Should we let Artificial Intelligence decide for us?

“AI, Stereotyping on Steroids and Alan Turing’s Biological Turn,” by V. N. Alexander, in The Democratization of Artificial Intelligence

The fact that AI has not yet passed a Turing Test has not prevented it from being sold to the public as a superior kind of intelligence capable of handling vast amounts of data and therefore capable of making “evidence-based” decisions about human behavior. There is no basis for this claim. AI uses advanced statistics to fine-tune generalizations; it is a glorified actuary table, not an intelligent agent. At the time of his death in 1952, Alan Turing was exploring the differences between biological intelligence and his initial conception of AI. This paper focuses on those differences and sets limits on the uses to which current AI can legitimately be put.

Live reading of “Terrordise” at Socially Relevant Film Fest March 20, NYC


There will be a live 10 minute reading of an excerpt from “Terrordise,” comedy screenplay by VN Alexander, on March 20 at 1:15PM at Cinema Village, 22 E 12th Street, (between University Place and 5th avenue), New York, NY 10003. The reading is free of charge and open to the public. RSVP required.

Synopsis of Terrordise. In this slightly surreal comedy, the Schwartz-Johnson family can’t wait to get to their new home in Paradise, a high-security gated community in Dallas, believing it will be worth sacrificing their privacy for the ultimate in safety against any kind of terror threat—-until Mr. & Mrs. Schwartz-Johnson are accused of terrorism themselves.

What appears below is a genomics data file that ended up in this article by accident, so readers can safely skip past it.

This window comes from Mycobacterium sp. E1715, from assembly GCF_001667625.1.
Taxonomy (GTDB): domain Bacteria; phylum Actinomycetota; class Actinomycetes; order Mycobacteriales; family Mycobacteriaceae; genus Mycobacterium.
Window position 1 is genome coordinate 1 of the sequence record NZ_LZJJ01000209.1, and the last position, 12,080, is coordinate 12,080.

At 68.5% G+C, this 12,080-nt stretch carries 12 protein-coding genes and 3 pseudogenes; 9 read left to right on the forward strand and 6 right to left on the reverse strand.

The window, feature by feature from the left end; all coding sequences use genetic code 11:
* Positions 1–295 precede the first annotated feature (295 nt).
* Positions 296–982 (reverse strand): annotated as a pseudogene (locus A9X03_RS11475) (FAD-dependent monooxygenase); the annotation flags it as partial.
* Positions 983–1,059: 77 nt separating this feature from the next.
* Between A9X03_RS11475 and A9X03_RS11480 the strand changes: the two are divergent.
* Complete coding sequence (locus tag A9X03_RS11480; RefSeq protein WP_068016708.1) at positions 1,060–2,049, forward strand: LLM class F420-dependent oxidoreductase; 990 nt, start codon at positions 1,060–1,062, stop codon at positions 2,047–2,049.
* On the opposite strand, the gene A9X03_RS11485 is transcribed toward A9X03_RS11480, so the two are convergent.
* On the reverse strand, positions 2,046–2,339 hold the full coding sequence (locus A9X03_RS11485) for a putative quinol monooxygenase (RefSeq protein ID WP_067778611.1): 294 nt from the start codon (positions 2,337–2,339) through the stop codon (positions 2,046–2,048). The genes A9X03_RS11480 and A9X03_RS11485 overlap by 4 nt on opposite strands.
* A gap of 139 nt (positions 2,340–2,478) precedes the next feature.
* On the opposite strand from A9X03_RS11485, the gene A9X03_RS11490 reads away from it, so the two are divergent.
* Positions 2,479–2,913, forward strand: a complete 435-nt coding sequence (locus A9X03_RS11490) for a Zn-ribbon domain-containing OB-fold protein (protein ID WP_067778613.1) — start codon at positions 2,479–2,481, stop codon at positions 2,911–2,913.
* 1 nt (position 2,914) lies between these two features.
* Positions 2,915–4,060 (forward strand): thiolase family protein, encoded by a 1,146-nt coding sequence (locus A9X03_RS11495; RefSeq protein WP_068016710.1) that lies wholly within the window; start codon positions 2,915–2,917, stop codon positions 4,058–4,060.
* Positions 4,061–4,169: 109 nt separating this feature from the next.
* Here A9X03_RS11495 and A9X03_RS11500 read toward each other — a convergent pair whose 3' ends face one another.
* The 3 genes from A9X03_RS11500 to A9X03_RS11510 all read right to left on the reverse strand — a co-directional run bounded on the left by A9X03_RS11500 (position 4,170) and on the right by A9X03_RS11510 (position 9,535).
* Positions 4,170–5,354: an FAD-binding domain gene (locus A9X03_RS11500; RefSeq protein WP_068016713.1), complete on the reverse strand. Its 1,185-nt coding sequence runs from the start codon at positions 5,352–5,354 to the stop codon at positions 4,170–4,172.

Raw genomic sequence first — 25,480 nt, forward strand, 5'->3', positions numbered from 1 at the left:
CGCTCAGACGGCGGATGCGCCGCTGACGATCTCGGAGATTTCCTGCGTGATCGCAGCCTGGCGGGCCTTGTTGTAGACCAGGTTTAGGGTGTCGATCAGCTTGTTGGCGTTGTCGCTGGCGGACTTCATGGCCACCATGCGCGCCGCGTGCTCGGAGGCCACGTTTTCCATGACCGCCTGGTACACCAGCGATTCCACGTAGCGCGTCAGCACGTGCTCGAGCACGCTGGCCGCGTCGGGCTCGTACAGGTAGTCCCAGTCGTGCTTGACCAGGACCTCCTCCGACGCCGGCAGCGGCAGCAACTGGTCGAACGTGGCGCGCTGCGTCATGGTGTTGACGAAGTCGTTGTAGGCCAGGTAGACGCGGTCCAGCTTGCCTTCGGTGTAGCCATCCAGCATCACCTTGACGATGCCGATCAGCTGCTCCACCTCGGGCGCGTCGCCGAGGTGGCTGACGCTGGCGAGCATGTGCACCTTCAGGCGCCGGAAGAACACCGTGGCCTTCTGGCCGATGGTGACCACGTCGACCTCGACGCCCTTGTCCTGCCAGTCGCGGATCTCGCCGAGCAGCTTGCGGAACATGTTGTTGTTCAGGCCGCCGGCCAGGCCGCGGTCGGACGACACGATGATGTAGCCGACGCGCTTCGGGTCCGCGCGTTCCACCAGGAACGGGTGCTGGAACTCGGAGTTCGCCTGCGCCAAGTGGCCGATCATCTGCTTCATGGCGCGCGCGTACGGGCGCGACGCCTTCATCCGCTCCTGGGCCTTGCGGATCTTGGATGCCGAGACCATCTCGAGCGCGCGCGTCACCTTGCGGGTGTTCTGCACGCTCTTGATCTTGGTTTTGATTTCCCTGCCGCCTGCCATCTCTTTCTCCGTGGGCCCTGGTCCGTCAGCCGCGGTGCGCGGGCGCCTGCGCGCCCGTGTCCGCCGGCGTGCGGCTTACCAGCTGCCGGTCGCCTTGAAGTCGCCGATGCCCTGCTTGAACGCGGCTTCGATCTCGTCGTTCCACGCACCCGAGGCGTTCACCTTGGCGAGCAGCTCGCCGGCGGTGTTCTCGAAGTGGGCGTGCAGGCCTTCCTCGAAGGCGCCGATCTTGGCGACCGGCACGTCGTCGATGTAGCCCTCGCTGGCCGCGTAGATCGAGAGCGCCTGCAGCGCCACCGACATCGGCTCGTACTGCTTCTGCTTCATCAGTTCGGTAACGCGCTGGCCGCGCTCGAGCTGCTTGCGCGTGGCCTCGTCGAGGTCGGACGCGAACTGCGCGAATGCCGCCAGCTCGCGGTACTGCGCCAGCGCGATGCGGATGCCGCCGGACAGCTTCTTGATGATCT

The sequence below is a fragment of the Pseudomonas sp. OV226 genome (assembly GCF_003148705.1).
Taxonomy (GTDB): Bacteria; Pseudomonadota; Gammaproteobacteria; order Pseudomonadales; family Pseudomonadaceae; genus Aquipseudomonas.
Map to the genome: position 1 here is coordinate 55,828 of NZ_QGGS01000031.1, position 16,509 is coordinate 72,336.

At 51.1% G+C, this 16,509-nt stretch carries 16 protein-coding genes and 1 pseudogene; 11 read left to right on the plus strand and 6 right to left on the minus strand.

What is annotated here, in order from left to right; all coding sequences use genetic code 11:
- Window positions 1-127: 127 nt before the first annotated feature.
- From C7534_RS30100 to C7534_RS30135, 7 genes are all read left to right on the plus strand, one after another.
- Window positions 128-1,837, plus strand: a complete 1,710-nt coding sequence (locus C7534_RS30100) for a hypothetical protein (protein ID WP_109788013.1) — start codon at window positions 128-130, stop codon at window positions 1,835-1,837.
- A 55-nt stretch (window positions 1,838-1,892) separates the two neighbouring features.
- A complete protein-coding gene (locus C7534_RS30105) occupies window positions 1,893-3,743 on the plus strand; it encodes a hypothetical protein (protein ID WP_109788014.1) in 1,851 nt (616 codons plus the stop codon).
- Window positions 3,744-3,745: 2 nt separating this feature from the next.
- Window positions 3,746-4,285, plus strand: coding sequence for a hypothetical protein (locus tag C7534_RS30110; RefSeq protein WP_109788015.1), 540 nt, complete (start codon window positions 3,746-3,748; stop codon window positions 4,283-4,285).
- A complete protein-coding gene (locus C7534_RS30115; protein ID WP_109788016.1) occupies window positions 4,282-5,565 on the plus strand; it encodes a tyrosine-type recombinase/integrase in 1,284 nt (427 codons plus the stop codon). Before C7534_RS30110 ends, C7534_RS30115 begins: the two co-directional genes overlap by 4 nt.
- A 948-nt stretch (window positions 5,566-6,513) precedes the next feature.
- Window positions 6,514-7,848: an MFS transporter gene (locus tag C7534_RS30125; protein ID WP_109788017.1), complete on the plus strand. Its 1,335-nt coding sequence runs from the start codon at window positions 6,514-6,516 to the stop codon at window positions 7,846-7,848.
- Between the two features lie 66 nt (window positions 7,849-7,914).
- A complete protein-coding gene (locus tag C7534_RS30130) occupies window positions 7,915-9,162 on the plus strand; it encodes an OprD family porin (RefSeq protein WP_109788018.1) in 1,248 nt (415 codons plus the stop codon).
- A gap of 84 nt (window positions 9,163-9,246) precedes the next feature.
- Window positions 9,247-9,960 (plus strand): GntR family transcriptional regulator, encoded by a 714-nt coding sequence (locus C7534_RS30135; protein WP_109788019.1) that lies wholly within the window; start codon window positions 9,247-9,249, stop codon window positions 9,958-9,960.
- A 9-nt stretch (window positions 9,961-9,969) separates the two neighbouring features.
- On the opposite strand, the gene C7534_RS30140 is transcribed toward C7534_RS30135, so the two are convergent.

SRFF is a 501 (c) (3) non-profit film festival that showcases socially relevant films with human interest stories as a response to the proliferation of violence and violent forms of storytelling. SR believes in promoting positive social change through the powerful medium of cinema.

Propaganda & Art: How we process information when we aren’t thinking

We have been hearing a lot about “fake news” and “propaganda” lately, and it is as important as ever to use our critical thinking skills. But we also need to understand how propaganda works and why it is so difficult to counteract with logic. Propaganda takes advantage of the way our brains function when we are not paying attention. When we are paying attention our analytical skills are engaged. When we are not, our brains go on processing information in a non-analytical way, using what might be called a poetic logic, based mainly upon similarities, coincidental patterns, associations, repetition, and emotion. There are sound biological reasons for this mindless type of processing, which actually helps us learn faster, retain memories longer, and make appropriate decisions without really thinking. In this presentation, we will explore how and why art and poetry may actually be more helpful in developing critical thinking skills. Art also works with the poetic logic of subconscious processing, but does so in a way that is not manipulative, deceptive or dishonest.